Copyright (c) 2002 Brigham Young University Law Review
Brigham Young University Law Review
ARTICLE: The Effect of International Treaties on Religious Freedom in Mexico
2002 B.Y.U.L. Rev. 301
I. Introduction: The Importance of Religious Liberty
Religious liberty is a fundamental right that should be guaranteed to every human being. It is one aspect of the liberty of thought and conscience. 1 A person's fundamental convictions are particularly important since they are the center around which the individual's life turns. The state should be the main protector of this liberty and should not only refrain from interfering with its enjoyment, but also foster conditions for individuals to exercise this liberty.
In Mexico, the development of this right has a complex history. While the Mexican people have always been able to have a religion, sometimes this ability has been limited. At times they have only been allowed to profess the state-mandated religion of Catholicism. At other times their religious beliefs have been subject to excessive regulations and limitations. Even now some of these regulations persist. Part of the current debate over religious freedom in Mexico involves the discussion of what role these regulations should play.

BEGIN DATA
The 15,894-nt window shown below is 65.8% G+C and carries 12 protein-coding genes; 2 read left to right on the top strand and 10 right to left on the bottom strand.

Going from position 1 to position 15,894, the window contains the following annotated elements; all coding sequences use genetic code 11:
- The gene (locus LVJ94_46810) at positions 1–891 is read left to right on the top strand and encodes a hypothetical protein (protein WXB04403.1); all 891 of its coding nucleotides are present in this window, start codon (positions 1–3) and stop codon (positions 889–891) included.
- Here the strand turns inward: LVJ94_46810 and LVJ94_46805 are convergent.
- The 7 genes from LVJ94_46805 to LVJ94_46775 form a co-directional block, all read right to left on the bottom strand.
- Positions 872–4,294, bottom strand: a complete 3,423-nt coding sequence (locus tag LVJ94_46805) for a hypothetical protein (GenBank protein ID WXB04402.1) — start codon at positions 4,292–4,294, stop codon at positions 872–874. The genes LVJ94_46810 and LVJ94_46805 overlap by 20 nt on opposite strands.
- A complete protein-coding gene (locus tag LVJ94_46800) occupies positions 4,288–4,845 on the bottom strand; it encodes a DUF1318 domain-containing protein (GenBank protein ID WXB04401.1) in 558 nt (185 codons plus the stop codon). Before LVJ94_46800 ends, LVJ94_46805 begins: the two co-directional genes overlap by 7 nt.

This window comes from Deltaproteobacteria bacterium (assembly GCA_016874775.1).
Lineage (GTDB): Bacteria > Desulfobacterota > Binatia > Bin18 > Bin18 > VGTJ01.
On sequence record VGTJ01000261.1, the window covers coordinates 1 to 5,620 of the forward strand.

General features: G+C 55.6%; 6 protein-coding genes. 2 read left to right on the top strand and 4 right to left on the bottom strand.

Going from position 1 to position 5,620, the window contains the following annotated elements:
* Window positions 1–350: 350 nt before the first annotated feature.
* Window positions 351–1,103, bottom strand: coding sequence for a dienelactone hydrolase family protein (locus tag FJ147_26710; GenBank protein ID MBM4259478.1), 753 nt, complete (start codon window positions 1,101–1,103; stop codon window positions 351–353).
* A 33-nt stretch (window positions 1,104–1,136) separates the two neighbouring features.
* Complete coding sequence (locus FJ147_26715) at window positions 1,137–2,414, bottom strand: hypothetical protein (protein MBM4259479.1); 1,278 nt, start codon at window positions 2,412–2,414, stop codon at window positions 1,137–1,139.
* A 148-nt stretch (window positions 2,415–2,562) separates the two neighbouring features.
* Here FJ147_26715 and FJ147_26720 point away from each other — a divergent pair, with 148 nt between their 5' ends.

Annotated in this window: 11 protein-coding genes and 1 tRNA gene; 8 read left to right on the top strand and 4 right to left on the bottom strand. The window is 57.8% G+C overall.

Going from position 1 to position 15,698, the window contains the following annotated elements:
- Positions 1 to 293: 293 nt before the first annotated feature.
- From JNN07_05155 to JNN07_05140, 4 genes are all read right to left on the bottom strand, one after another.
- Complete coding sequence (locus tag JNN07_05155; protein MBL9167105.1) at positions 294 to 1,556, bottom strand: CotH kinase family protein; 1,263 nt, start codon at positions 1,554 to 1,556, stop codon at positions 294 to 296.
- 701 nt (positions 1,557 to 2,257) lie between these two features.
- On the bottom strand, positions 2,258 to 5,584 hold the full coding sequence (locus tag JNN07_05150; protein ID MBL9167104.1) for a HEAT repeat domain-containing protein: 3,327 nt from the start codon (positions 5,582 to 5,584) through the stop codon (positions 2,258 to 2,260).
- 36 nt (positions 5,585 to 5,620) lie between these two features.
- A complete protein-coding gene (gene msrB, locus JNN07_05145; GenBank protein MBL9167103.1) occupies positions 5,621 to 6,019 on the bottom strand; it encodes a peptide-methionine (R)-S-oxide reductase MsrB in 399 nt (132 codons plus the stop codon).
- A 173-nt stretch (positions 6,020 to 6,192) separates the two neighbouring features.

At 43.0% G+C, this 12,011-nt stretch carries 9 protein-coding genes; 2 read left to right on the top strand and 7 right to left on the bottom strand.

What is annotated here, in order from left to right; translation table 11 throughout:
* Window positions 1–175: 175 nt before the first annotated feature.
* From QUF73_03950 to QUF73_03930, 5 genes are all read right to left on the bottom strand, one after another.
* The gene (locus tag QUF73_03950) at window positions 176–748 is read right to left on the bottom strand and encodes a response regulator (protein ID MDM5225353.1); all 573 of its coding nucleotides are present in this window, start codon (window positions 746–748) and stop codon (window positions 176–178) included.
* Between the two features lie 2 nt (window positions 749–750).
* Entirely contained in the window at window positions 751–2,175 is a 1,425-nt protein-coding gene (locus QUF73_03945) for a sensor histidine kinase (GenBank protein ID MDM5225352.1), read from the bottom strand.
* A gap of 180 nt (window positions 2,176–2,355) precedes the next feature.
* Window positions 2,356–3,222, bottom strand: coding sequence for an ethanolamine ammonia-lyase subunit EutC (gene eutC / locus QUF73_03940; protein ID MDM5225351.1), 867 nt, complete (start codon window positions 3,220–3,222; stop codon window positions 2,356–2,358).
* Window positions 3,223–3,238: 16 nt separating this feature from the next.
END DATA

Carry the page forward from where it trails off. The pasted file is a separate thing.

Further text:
To fully understand the current debate over religious freedom in Mexico, one must have an awareness of its historical development, which differs from developments in many other Latin American countries. 2 This article first traces the evolution of Mexican religious freedom in Part II. Part III places that development into context by examining some of the international agreements signed by Mexico. And finally, Part IV offers a few conclusions on how Mexico can better protect religious liberty.
II. Historical Development
Mexico has ...
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